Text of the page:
- Those evil creationists: Scientific American seems to be able to smell evil even if they can’t define it. It’s those creationists trying to get their views in the science classrooms. Suspects included VP nominee Sarah Palin (cf. Evolution News #1 and #2), Louisiana governor Bobby Jindal, and the Discovery Institute. Their crime: using buzzwords, rhetorical shifts, faulty reasoning (“They have this idea that it’s a zero-sum game, so anything you can do to knock evolution down actually promotes creationism without having to say the word”), and retooled approaches to sneak creationism into the classroom (but see Evolution News).
The article failed to explain, though, why any of this is bad in Darwin’s universe. After all, “evolution is the linchpin of modern biology, explaining everything from antibiotic resistance in bacteria to the progression of species found in the fossil record,” the article said. If evolution explains everything, surely it could explain the fitness of the majority of the human population that wants creationism to get a fair hearing. On what moral grounds, then, or by what force of natural selection, could the NCSE resist these efforts? Robert Crowther responded to this article for Evolution News.
- Teaching points: As stated in the update to yesterday’s entry (09/10/2008), a consortium of scientific societies is planning a big public forum to promote evolution. A key goal of the meeting is to explain why intelligent design is not science. Needless to say, no advocates of ID were invited on the panel. This seems a continuation of the pro-Darwin strategy immediately after 9/11. PBS aired a series on Evolution with no explanation for moral evil, and no opportunity for opposing views to get a hearing (see 09/18/2001).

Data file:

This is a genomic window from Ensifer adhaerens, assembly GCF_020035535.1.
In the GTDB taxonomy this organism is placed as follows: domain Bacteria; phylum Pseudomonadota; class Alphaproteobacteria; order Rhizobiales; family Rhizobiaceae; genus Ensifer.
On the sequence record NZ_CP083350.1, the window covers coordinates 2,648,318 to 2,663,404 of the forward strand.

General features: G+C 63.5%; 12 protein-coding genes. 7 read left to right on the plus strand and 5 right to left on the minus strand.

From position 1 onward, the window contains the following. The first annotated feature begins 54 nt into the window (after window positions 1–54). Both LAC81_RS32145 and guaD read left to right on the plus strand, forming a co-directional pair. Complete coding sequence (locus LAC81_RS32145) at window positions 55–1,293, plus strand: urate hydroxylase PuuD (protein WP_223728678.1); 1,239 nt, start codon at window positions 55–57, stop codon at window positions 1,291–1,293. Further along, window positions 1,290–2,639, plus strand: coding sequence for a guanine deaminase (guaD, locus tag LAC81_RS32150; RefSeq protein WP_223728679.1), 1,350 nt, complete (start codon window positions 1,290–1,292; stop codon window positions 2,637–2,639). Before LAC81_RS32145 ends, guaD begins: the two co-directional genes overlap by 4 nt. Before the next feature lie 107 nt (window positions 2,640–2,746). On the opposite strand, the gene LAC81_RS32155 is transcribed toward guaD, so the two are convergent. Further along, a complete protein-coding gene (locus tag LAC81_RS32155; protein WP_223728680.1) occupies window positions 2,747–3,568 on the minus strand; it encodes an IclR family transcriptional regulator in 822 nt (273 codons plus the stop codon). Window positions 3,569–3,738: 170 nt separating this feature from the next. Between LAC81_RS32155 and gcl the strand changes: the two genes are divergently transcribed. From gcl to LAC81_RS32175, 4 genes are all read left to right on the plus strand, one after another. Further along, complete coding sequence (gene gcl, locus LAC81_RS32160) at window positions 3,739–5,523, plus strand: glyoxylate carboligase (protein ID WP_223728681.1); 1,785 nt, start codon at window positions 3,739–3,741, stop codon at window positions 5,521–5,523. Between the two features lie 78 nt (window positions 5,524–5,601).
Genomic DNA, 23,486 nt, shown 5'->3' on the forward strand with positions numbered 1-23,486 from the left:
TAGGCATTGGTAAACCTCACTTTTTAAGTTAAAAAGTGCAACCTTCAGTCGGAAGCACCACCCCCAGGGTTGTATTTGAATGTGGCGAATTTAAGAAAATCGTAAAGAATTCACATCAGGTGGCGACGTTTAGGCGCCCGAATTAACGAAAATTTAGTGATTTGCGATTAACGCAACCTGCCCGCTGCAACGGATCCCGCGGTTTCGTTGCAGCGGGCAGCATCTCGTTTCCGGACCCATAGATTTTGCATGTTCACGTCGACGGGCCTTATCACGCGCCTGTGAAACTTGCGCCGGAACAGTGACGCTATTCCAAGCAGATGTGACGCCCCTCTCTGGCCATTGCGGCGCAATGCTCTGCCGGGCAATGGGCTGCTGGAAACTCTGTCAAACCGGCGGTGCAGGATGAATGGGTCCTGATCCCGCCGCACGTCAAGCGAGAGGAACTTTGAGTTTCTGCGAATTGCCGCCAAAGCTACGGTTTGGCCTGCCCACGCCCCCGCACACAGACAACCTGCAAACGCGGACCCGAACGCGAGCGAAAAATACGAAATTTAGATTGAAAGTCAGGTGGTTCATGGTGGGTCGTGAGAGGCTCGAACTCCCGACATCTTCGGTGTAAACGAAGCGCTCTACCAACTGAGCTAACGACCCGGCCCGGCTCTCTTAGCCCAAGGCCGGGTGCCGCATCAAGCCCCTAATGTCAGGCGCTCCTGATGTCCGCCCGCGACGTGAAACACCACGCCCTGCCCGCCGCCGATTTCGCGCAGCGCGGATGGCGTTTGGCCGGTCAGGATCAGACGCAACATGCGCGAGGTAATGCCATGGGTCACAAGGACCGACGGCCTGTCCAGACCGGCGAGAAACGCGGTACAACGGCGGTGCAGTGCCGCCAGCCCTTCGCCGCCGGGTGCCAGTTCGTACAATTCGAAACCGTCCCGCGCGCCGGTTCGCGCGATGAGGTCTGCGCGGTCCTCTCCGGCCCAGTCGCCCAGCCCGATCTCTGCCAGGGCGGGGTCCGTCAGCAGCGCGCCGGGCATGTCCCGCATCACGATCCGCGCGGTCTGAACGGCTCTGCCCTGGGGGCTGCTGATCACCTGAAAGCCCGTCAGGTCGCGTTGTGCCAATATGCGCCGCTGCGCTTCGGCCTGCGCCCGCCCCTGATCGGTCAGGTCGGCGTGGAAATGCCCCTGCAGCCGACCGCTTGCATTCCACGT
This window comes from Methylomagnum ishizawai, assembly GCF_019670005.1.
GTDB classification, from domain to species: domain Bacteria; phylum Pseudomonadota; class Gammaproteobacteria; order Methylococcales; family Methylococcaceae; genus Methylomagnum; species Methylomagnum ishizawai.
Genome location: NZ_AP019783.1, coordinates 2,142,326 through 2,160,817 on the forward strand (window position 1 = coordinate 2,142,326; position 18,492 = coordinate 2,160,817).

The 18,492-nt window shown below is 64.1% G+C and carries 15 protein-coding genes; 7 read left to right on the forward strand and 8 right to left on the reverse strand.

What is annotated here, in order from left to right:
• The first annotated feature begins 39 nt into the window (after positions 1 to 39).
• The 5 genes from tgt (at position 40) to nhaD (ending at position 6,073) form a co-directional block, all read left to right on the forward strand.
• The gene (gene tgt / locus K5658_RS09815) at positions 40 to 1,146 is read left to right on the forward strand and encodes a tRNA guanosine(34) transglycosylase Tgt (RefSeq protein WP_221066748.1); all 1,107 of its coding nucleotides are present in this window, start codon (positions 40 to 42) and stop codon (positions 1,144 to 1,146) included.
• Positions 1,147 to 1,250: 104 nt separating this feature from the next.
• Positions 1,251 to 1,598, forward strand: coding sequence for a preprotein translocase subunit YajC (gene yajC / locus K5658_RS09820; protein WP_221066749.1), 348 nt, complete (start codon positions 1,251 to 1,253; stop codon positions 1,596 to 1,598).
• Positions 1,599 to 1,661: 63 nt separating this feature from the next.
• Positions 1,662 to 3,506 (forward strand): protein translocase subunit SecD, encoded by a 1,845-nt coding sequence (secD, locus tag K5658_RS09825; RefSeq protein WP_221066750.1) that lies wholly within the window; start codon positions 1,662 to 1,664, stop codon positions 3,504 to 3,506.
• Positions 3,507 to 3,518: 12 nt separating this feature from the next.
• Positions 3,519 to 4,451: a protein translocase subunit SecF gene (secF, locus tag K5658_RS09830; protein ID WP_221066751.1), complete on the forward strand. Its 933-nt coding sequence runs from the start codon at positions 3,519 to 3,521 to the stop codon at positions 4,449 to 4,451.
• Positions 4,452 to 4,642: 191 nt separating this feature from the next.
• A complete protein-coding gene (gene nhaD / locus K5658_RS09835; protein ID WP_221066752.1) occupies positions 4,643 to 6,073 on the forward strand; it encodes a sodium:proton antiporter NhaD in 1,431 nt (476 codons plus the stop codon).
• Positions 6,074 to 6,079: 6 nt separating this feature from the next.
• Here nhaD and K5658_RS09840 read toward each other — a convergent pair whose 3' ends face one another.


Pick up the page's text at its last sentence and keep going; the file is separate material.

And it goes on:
It appears that the naturalistic evolutionists have not changed since 9/11. In most cases when they talk about morality, (1) every moral condition is to be explained by amoral natural processes, including terrorism; (2) they presuppose values that are difficult to account for in Darwinian terms, and (3) morality notwithstanding, they preach that creation and intelligent design are to be sternly opposed – as if they are evil.
For those who want to hear both sides, a stimulating online debate is in progress. Opposing Views.com seeks to air the best arguments of “verified experts” on both sides of controversial issues. This month’s debate is “Does intelligent design have merit?” Visitors can not only read the views of senior fellows of the Discovery Institute (cf. Evolution News) going up against the NCSE and Americans United, but can vote on who is winning and submit their responses – something Casey Luskin at Evolution News is rallying readers to do.
1. Q & A: Hanna Kokko, Current Biology, Volume 18, Issue 17, 9 September 2008, Pages R726-R727, doi:10.1016/j.cub.2008.06.042.
Once you unmask the naturalist’s quandary that nothing he or she says can make any judgments about truth or morality, it’s over. If we hit the buzzer every time they borrowed Judeo-Christian concepts and words, they would not be able to get an edge in wordwise, or vice versa.